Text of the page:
Veterinary General Guidelines from Nancy Sanderson

dog&cat                 CAT DOG LOVE
Veterinary General Guidelines

Most animals are more sensitive to the effects of essential oils than humans. They often seem to have a natural affinity to the healing influence of the essential oils. Adjust dosage proportionately, based on the animal’s body weight. If the protocol for a human being at about 160 lbs. calls for 3-5 drops, then a horse at 1,600 lbs or more could use as much as 10 times that amount. While a dog at 16 lbs would need as little as one-tenth that amount.  Generally speaking, if you have never put oils on an animal before, you should start carefully, applying them only to the feet, paws, or hooves (on the frog and coroner band) on the feet of the horse.  (I rub them on the coat by petting-TAB)

How Much Should I use?
In case of cats and small dogs, essential oils should ALWAYS be diluted before applying, because they are actually MORE sensitive to the Biochemical’s in the oils than humans. Be careful to avoid high Phenol oils, such as oregano and thyme, on cats because they can be extremely sensitive to these stronger oils. They should only be used in high rates of dilution (90%) and the diluted oils should only be applied to the paws.

For small animals (cats and small dogs) Apply 3-5 drops of diluted (80-90%) oil Mixture per a application. For faster absorption apply (neat or diluted) on the paws. For larger animals (Large dogs): apply 3-5 drops neat (dilute if using oils high
In phenol) per application.  (My dogs don’t like it on the feet so I pet it on the coat-TAB)

When treating animals with essential oils internally, make certain the oils are pure and free of chemicals solvents, and adulterants. For ingestion, the essential oils can be put into a capsule and mixed with the animals food. A few drops could be added to gravy on food when administering to dogs & cats.   (I would start with 1/2 a drop or a toothpick size drop and always with food. You can put it in milk or water and give it with an eye dropper-TAB)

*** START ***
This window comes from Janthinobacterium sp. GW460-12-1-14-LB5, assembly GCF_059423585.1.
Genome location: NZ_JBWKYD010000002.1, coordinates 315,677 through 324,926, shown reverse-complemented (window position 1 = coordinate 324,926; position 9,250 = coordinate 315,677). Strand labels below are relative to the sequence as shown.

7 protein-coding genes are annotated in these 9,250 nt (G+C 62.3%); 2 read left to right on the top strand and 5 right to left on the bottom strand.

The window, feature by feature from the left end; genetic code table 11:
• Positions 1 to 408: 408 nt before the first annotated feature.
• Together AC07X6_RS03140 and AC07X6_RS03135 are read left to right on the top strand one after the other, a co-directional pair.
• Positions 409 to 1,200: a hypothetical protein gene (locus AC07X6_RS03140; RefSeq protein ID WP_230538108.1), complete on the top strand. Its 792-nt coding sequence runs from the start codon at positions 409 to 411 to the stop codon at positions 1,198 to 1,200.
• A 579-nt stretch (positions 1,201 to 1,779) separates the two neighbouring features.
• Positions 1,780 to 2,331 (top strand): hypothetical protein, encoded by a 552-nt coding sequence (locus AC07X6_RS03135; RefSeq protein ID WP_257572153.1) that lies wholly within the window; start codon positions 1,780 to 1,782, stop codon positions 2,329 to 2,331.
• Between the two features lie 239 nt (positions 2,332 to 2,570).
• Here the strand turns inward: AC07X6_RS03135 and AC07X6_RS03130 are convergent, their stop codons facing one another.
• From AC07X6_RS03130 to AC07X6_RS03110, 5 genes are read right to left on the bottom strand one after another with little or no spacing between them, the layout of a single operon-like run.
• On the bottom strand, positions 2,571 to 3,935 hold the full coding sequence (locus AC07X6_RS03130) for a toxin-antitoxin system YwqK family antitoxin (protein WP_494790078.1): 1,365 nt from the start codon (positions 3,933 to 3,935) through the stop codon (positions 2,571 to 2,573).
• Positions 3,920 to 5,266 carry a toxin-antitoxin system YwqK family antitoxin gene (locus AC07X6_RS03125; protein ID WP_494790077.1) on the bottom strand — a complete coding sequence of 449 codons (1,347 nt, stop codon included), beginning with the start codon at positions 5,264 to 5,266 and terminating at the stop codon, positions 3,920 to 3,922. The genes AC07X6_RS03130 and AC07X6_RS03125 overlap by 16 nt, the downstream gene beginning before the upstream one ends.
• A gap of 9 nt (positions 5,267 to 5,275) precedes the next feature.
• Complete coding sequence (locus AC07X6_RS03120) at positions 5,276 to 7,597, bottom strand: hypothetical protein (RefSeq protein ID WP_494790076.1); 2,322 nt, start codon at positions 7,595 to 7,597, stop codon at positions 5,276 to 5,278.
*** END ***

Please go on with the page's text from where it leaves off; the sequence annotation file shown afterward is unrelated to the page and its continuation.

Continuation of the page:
Other Helpful Hints:
When treating large animals for viral or bacterial infections, arthritis, or bone
Injury, generally use the same oils and protocol recommended for humans.

Apply to open wounds it helps to put the oils in a spray bottle, dilute the oils
with V-6 and spray the mixture directly on the location or just drop the oil
on. After applying to an open wound, cover the would with AnimalScents
Ointment to seal and protect it from further infection. It also prevents
the essential oils from evaporating.

(Use Special Caution with Cats:)

Cats metabolize things very differently from dogs and other animals.
Certain oils are potentially toxic to cats and could result in injury or even
Death, if applied incorrectly. For example, cats generally have adverse
Reactions to citrus products, and citrus oils are sometimes used to deter cats from frequenting an area. Also, cats are very sensitive to strong odors. A safe alternative, when in doubt, would be to mist them lightly with floral water. Consulting with a veterinarian is a good policy before applying oils to cats

Guideline’s

Power Meal
Cat 1/4 tsp daily
Small Dog 1/2 tsp daily
Medium Dog 1 tsp daily
Large Dog 1 tbsp daily
Jumbo Dog 3 tbsp daily

NingXia Red
Cat 1/4 tsp daily
Small Dog 1/4 tsp daily
Medium Dog 1/2 tsp daily
Large Dog 1 tsp daily
Jumbo Dog 1 tbsp daily

Digestive Enzymes
Cat 1/2 tablet per meal
Small Dog 1/2 tablet per meal
Medium Dog 1 tablet per meal
Large Dog 2 tablets per meal
Jumbo Dog 3 tablets per meal

Detoxzyme – 2 hours post meal
Capsules per meal:
Cat 1
Small Dog 2
Medium Dog 2
Large Dog 3
Jumbo Dog 3

*****************************************************

General Guidelines:

For small animals: (cats and small dogs) Apply 3-5 drops DILUTED
(80-90%) oil mixture per application.

Essential Oils First Aid Kit for Animals:

Animal Scents Ointment: it is designed to cover and seal and disinfect
infected wounds and seal in essential oils.

Copaiba: for bruising and soreness on small animals

Exodus II: for infection, inflammation; to promote tissue regeneration.

Helichrysum: as a topical anesthetic.

Idaho Tansy: is one of the most versatile oils for animals. It is